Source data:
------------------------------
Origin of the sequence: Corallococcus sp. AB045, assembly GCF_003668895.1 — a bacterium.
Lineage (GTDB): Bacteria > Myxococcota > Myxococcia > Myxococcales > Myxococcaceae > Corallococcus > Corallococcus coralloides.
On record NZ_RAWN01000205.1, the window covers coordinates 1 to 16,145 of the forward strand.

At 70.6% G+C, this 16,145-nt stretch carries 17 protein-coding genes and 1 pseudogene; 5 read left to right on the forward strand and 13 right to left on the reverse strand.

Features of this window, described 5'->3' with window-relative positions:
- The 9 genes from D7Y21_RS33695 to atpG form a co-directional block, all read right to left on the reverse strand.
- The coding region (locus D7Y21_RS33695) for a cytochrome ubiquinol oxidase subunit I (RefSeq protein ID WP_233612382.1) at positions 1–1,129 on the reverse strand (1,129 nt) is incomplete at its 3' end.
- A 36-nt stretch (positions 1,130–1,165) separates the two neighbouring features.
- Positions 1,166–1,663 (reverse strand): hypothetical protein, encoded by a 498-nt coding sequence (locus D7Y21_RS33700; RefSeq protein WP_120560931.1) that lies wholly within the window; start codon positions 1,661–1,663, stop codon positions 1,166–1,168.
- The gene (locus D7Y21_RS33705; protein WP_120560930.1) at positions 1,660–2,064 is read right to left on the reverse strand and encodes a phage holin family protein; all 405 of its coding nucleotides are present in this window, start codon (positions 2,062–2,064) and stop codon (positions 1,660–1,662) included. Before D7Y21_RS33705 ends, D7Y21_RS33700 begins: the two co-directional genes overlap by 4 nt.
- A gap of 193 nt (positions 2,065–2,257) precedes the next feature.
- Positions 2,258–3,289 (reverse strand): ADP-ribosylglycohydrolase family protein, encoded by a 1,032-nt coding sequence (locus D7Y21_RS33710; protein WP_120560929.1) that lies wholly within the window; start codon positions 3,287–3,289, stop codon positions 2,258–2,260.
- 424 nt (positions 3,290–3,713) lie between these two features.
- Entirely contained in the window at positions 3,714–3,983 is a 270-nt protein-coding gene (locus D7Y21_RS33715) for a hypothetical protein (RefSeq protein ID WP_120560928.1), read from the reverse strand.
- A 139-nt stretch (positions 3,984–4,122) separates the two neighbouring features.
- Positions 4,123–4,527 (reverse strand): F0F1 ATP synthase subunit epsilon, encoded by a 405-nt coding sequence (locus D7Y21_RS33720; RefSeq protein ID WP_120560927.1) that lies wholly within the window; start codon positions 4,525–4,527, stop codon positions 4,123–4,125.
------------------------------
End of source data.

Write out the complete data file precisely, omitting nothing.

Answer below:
Origin of the sequence: Corallococcus sp. AB045, assembly GCF_003668895.1 — a bacterium.
Lineage (GTDB): Bacteria > Myxococcota > Myxococcia > Myxococcales > Myxococcaceae > Corallococcus > Corallococcus coralloides.
On record NZ_RAWN01000205.1, the window covers coordinates 1 to 16,145 of the forward strand.

At 70.6% G+C, this 16,145-nt stretch carries 17 protein-coding genes and 1 pseudogene; 5 read left to right on the forward strand and 13 right to left on the reverse strand.

Features of this window, described 5'->3' with window-relative positions:
- The 9 genes from D7Y21_RS33695 to atpG form a co-directional block, all read right to left on the reverse strand.
- The coding region (locus D7Y21_RS33695) for a cytochrome ubiquinol oxidase subunit I (RefSeq protein ID WP_233612382.1) at positions 1–1,129 on the reverse strand (1,129 nt) is incomplete at its 3' end.
- A 36-nt stretch (positions 1,130–1,165) separates the two neighbouring features.
- Positions 1,166–1,663 (reverse strand): hypothetical protein, encoded by a 498-nt coding sequence (locus D7Y21_RS33700; RefSeq protein WP_120560931.1) that lies wholly within the window; start codon positions 1,661–1,663, stop codon positions 1,166–1,168.
- The gene (locus D7Y21_RS33705; protein WP_120560930.1) at positions 1,660–2,064 is read right to left on the reverse strand and encodes a phage holin family protein; all 405 of its coding nucleotides are present in this window, start codon (positions 2,062–2,064) and stop codon (positions 1,660–1,662) included. Before D7Y21_RS33705 ends, D7Y21_RS33700 begins: the two co-directional genes overlap by 4 nt.
- A gap of 193 nt (positions 2,065–2,257) precedes the next feature.
- Positions 2,258–3,289 (reverse strand): ADP-ribosylglycohydrolase family protein, encoded by a 1,032-nt coding sequence (locus D7Y21_RS33710; protein WP_120560929.1) that lies wholly within the window; start codon positions 3,287–3,289, stop codon positions 2,258–2,260.
- 424 nt (positions 3,290–3,713) lie between these two features.
- Entirely contained in the window at positions 3,714–3,983 is a 270-nt protein-coding gene (locus D7Y21_RS33715) for a hypothetical protein (RefSeq protein ID WP_120560928.1), read from the reverse strand.
- A 139-nt stretch (positions 3,984–4,122) separates the two neighbouring features.
- Positions 4,123–4,527 (reverse strand): F0F1 ATP synthase subunit epsilon, encoded by a 405-nt coding sequence (locus D7Y21_RS33720; RefSeq protein ID WP_120560927.1) that lies wholly within the window; start codon positions 4,525–4,527, stop codon positions 4,123–4,125.